Prokopiak added, “Consumers also became more price-conscious due to the uncertain economy. The wholesale market had fewer players as well. Moreover, online has seen huge growth and this has been both challenging and exciting for Kibsons.”

 

80% of food in the UAE is imported, but local farming is also strong

 

When asked about the potential local farmers have in terms of supplying, and if their presence affects imports, the general view is that both parties balance off each other.
“I don’t think that local farmers have affected imports too much, but yes people under the current circumstances of the pandemic perceive local to be fresher,” Prokopiak stated.
“The government is pushing and contributing to the demand side. Supermarket retailers have shelf space for organic and local produce,” Al-Kodmani noted. “80% of food is imported, that is true even in the UAE. However, a majority of the reasons are due to price, globalization, and different restaurant menus. Being a cultural hotspot, importing different types of fresh produce is inevitable.” Furthermore, Al-Kodmani stated which products are imported and from which countries to the UAE.

“Onions and shallots take 25% of the share while potatoes take 18%. Through protected agriculture, we can locally produce tomatoes, peppers, lettuces, and herbs ourselves. We import high-value crops from the Netherlands and Australia. Fruits also form a large portion of our imports, mainly from the United States, such as avocados, strawberries, blueberries, and more.”
Rahul Gupta, the co-founder of Agrovilla, the largest exporter of organic fruits and vegetables from India to the UAE, and an exclusive partner of Ripe, the biggest community-based organic retailers in the region, emphasized on inter-country relationships.

“I am a big supporter of local organic fruits and veggies. However, the great thing about supplying from India is that the transit time is very less. One challenge the UAE faces is weather problems that are inconducive for year-long farming. India and the UAE share a very good relationship, so I look forward to trading in more organic products. We have seen a big spike in the number of products like turmeric and ginger,” Gupta stated.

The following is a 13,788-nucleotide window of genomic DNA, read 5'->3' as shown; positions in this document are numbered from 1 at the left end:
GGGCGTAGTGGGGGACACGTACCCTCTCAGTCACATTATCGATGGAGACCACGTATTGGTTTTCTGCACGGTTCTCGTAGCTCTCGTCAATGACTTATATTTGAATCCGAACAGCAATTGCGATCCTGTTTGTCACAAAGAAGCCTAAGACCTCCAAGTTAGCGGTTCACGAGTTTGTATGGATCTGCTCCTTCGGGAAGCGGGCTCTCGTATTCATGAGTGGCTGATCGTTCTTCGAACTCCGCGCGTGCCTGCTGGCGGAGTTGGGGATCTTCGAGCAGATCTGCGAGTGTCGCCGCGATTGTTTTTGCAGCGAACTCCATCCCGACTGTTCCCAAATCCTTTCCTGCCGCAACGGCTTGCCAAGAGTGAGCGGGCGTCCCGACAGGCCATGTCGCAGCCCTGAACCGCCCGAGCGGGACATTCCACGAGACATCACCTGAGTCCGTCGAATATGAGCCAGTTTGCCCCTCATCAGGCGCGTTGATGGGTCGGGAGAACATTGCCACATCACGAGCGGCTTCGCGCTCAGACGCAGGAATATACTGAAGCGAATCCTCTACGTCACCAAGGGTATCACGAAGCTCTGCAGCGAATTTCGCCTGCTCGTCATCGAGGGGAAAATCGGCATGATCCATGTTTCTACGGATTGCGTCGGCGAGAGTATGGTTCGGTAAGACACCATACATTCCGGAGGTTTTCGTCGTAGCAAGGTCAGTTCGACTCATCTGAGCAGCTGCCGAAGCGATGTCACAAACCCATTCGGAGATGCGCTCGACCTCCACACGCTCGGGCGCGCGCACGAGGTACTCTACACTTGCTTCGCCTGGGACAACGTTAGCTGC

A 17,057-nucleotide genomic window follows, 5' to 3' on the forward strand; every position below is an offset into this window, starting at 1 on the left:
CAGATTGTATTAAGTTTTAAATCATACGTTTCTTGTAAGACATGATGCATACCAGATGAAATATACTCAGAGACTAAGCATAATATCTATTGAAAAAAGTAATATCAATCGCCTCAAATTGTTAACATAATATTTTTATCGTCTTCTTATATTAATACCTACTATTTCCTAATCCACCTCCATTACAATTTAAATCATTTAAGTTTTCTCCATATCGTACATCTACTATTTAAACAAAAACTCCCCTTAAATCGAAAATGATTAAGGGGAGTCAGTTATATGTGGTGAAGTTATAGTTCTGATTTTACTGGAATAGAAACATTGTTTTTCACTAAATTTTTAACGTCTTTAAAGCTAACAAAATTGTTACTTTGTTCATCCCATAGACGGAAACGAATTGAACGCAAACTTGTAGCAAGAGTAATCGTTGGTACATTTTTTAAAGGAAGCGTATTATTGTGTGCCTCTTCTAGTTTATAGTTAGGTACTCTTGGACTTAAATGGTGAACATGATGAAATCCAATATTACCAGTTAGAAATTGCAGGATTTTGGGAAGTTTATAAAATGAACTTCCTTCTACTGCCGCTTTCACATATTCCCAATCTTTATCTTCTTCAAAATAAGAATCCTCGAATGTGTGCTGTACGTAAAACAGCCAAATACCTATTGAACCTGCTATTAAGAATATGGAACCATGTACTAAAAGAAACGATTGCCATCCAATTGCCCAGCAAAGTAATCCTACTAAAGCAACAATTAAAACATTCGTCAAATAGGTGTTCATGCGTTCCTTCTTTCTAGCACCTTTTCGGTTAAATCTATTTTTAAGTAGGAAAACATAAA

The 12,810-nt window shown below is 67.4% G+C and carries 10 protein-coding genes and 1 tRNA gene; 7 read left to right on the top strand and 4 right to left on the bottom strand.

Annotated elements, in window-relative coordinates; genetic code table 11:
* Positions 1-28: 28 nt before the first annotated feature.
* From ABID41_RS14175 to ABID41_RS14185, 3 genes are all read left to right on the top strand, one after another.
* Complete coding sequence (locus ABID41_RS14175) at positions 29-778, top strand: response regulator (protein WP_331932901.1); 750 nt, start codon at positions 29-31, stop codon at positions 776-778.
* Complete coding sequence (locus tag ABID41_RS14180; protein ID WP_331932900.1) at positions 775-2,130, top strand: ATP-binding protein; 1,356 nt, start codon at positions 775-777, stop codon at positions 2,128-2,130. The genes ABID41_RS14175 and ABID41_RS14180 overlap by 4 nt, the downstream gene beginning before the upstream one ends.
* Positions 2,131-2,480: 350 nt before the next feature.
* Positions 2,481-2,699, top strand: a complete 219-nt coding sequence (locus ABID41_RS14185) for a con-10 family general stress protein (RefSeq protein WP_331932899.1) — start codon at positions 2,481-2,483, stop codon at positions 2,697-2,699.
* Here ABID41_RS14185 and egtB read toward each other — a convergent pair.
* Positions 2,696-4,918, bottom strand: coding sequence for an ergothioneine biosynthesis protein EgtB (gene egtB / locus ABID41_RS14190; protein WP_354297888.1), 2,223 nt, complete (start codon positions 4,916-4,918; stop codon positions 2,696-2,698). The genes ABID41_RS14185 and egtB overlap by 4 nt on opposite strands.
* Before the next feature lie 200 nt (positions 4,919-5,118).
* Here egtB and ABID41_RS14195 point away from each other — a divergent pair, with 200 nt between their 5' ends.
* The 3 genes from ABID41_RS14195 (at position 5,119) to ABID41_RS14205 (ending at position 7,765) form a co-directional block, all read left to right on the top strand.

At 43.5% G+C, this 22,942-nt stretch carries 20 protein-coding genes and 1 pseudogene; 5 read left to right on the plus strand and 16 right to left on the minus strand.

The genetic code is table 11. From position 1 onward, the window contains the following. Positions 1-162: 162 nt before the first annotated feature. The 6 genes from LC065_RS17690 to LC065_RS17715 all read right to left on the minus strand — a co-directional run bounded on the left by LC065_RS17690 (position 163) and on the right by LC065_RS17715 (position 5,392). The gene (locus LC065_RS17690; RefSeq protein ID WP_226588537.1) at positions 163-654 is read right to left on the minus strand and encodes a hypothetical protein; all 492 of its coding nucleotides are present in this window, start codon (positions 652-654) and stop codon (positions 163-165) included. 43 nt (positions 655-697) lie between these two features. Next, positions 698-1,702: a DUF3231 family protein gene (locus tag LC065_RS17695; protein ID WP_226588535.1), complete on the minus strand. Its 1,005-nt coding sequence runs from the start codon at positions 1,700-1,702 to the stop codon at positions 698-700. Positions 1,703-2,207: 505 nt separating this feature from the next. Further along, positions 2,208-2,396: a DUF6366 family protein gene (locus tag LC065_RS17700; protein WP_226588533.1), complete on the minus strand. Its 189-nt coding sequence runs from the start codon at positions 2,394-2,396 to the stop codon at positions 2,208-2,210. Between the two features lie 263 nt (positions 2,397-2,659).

Chauhan added, “During the pandemic period, suppliers from Europe, India, and the Americas stepped up and made sure that products were coming in on time.”

 

The demand for frozen food has spiked more than ever before

 

Bulk buying and online were two key points to note when it came to the purchasing behaviour of consumers in the Middle East.

“We saw a crazy amount of bulk buying at Kibsons. Every announcement we made saw an immediate spike in demand. Frozen fresh produce had also gone up drastically as people were stocking up on variety,” Prokopiak explained.

“We had to think outside-the-box and gain alternative products from different sources. The strength of our relationships has mattered during tough times. With Kibsons having 40 years of experience and relationships, you tend to feel the benefit.”

 

Price, support industries and regular availability to be the front-runners for the future of organic produce

 

“We are working with Ripe and doing containers. This will cut out our cost a good AED 3-4 per kg. We foresee other players taking the same route. When you think of organic, you might only think of how expensive it is. Hopefully, over the coming years, this perception will change,” said Gupta, as price parity is one of his main goals for the future. Al-Kodmani stated, “The UAE doesn’t have support industries to produce by-products, and I do hope we will have more startups dedicated to this.” Ending on a positive note, Prokopiak shared his views for the future, “We definitely think that the organic market is going to grow. Ultimately everyone wants to eat organic food. Consistent availability, relative affordability, and building trusted brands need to be key points to look out for.”

Leave a Reply

Your email address will not be published. Required fields are marked *

*